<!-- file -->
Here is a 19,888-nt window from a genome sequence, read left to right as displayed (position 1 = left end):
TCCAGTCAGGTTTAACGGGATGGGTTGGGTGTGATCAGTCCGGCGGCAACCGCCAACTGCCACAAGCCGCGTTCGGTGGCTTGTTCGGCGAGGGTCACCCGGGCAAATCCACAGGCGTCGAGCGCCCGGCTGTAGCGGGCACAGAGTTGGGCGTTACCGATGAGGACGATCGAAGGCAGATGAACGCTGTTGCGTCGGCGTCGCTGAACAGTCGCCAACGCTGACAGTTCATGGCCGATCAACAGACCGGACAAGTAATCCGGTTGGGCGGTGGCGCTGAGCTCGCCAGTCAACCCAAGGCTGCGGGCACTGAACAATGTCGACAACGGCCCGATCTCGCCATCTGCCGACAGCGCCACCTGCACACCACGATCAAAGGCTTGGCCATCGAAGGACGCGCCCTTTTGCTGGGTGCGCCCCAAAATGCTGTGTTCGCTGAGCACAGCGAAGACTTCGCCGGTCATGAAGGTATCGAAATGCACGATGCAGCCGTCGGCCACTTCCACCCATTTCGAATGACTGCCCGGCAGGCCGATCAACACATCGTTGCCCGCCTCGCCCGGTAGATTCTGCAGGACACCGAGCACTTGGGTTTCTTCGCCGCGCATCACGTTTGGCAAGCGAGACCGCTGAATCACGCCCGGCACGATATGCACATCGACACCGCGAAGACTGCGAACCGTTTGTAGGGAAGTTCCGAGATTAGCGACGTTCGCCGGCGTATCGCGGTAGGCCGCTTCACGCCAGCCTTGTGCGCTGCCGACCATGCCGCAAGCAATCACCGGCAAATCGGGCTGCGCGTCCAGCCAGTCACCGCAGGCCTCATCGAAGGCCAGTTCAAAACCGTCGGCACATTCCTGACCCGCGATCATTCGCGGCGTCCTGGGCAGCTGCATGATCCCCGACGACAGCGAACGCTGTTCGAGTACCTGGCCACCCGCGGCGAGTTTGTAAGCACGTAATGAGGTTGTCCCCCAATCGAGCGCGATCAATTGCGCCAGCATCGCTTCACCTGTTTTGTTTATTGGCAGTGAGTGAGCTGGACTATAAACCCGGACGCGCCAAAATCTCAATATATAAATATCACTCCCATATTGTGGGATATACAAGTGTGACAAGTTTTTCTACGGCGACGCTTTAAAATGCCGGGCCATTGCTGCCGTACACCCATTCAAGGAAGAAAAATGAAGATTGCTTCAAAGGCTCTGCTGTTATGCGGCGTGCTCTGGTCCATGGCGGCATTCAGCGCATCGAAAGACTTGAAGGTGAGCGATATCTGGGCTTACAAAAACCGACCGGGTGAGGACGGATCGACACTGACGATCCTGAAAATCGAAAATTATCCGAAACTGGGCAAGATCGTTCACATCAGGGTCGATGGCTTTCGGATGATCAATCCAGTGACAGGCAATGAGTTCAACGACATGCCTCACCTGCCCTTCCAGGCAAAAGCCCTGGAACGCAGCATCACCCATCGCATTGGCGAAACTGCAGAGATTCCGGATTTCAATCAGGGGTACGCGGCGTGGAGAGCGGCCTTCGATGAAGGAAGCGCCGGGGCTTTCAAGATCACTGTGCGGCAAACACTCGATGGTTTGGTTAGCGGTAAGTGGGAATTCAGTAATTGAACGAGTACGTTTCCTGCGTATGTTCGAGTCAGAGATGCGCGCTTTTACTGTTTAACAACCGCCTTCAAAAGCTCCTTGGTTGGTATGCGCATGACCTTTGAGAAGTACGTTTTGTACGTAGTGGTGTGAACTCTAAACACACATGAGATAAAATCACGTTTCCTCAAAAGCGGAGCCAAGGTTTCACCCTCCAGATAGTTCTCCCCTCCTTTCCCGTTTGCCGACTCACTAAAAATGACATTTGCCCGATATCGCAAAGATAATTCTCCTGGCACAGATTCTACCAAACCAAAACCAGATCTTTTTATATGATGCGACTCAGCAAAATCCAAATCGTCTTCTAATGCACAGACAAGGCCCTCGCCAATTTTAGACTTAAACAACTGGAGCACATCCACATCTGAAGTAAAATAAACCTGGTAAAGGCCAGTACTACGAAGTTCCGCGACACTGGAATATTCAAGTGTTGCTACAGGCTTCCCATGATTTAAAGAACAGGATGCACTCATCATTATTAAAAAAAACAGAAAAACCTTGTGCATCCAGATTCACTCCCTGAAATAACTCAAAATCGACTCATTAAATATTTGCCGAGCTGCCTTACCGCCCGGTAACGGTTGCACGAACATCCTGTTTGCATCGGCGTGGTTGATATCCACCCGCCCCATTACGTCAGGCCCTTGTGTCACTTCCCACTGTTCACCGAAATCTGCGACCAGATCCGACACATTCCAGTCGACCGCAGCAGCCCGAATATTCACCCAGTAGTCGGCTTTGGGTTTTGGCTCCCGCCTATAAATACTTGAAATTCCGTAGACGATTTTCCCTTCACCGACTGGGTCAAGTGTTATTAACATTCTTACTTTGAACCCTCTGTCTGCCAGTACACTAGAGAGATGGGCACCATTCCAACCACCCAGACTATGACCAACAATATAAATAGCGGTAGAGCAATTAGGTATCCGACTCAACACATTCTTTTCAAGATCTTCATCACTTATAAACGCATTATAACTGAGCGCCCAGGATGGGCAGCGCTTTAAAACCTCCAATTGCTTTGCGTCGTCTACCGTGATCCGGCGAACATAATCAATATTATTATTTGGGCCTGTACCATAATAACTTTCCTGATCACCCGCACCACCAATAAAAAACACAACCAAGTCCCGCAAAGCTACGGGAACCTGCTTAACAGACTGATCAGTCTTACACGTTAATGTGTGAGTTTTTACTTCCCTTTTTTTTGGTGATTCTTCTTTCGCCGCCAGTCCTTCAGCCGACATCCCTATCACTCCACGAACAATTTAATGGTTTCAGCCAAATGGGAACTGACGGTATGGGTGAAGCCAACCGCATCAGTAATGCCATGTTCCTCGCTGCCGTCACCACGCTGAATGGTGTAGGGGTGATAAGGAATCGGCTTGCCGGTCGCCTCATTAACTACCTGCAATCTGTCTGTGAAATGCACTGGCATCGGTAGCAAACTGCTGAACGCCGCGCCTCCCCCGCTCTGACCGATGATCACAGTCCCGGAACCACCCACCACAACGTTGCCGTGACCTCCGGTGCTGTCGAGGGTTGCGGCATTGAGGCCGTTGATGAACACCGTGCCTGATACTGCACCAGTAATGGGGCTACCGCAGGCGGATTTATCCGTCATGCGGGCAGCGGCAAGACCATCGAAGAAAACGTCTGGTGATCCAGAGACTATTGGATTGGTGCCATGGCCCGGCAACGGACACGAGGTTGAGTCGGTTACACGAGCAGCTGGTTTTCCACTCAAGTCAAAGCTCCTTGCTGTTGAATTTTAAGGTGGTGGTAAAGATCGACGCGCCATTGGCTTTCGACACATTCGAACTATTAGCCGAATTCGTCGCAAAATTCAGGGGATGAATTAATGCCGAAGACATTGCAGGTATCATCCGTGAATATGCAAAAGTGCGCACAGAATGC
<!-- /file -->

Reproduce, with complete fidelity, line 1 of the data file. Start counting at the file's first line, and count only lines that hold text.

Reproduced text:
Here is a 19,888-nt window from a genome sequence, read left to right as displayed (position 1 = left end):